“Initially when there was no opportunity for me yet, I told myself, I need to accept it. Then Talent and Culture contacted and told me that I got a secondment opportunity! Ms Tan told me that I will be working in a different kitchen, i.e. full cold production work instead of just cold production for breakfast operation, and I told her, It’s ok, I can learn. I am willing to learn because we need to change ourselves to adapt to our environment.”
“I really want to keep myself moving, I want to work.”
What Do They Miss At Raffles?
With an average of 17 years of experience at Raffles, missing their old workplace is something the three admit readily to – revealing that they often return to see their colleagues and participate in colleague activities.
Yui Sim, for example, has returned at least 8 times since being seconded in February!
“I miss our colleague entrance. At my seconded property, I walk a lot at work! But it’s ok, I have slimmed down and everyone is praising me! I also miss our colleague dining room, the food, my colleagues…in fact, I miss everything here!”
For Joey, Raffles Hotel is not just her workplace – it’s her second home.
“I miss knowing everything about this place…I know how to find everything. I know how to look for people easily too.”
“I miss my colleagues from our engineering department! We have worked together for so long hand in hand…so we get things done seamlessly,” reminisces Toihimah.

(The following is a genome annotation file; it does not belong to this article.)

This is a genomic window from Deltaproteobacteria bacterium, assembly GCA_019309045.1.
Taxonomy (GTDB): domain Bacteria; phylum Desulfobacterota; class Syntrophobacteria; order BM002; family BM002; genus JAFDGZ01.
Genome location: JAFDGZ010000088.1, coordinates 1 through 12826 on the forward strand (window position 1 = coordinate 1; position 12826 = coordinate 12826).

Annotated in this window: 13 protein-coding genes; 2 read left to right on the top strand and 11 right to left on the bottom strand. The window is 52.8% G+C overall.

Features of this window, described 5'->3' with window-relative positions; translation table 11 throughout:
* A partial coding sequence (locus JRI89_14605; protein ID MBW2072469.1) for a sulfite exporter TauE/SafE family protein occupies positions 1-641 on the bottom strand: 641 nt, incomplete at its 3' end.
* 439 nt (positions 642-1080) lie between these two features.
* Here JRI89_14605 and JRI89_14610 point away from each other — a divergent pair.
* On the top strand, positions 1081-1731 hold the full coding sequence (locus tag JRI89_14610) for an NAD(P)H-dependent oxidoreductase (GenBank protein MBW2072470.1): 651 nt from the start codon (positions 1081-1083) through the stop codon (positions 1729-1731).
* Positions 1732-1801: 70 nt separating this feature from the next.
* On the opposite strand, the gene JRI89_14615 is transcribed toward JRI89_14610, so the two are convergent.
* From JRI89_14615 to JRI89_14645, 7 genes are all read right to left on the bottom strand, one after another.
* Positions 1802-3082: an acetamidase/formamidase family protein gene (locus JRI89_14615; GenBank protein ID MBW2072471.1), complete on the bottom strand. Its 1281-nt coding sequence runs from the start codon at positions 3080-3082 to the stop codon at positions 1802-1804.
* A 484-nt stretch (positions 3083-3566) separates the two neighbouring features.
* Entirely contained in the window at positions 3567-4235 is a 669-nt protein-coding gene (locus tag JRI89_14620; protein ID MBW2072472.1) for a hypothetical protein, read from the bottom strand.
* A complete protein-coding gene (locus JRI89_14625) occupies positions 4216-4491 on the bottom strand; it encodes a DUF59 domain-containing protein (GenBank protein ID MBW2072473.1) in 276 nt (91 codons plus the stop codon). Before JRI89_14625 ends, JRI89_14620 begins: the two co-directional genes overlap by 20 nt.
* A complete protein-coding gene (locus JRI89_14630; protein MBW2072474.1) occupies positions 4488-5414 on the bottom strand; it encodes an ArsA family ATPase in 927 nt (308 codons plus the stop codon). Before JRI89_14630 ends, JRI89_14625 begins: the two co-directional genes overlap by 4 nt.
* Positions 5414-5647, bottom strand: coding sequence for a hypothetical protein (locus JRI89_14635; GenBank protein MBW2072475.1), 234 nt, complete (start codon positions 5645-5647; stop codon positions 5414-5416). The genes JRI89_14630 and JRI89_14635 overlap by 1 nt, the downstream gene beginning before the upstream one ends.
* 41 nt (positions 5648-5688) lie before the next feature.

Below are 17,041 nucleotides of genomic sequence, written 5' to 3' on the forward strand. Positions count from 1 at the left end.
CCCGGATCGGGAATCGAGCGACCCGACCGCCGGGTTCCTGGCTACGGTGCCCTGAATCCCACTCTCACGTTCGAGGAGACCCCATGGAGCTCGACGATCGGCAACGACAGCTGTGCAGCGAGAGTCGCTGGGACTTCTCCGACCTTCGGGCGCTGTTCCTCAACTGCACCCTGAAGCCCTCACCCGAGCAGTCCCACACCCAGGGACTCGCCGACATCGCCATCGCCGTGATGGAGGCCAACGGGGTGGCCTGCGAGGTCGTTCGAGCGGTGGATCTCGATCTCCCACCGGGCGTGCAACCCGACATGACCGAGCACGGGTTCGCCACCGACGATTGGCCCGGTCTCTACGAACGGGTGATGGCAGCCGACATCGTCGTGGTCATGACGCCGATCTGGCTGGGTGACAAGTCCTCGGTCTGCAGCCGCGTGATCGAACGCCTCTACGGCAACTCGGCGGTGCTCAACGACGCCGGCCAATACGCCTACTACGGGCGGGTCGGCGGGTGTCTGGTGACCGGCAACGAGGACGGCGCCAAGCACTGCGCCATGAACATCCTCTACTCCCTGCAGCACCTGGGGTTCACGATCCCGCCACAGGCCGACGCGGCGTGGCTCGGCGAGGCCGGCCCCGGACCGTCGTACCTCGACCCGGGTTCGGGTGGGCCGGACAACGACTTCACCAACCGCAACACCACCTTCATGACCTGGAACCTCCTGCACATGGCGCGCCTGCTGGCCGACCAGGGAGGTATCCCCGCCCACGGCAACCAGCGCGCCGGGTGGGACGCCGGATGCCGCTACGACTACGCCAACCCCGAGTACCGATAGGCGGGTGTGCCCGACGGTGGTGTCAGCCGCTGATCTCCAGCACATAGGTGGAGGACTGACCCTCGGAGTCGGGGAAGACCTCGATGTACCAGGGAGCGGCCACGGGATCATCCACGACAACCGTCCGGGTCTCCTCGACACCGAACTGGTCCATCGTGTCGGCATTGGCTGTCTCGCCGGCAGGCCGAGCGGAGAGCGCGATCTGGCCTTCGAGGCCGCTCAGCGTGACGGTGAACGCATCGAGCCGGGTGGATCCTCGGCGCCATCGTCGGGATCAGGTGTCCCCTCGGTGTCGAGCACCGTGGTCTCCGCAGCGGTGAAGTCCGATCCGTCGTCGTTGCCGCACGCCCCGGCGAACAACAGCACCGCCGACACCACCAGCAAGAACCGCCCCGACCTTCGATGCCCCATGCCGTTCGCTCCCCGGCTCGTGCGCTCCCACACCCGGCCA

“There Was A Small Number Of Colleagues Who Wished For The Retrenchment Payout”
HR is often an easily overlooked function, but the case isn’t true at Raffles Hotel.
In fact, members of their Talent and Culture team are the unsung heroes in this entire operation, working alongside the Food Drinks & Allied Workers Union (FDAWU) as well as the Employment and Employability Institute (e2i) to ensure each and every one of their colleagues were aware of the situation and their options.
Even before the news was communicated through the mass-sharing with colleagues, Talent and Culture made sure that FDAWU was aware of how they would be communicating to the colleagues and was on the same page on how to go about helping them individually.
This shows how much Raffles Hotel values union ties, and the good working relationship between them is one to be emulated.
“We didn’t usher our colleagues to a room to tell them what’s going to happen as it’s impersonal that way. Instead we did one-to-one sessions, which took time, but it was very important that the conversations were done by the respective ExCo with a senior member of our Talent and Culture team because our people are very important to us. Each conversation has to be done with care.”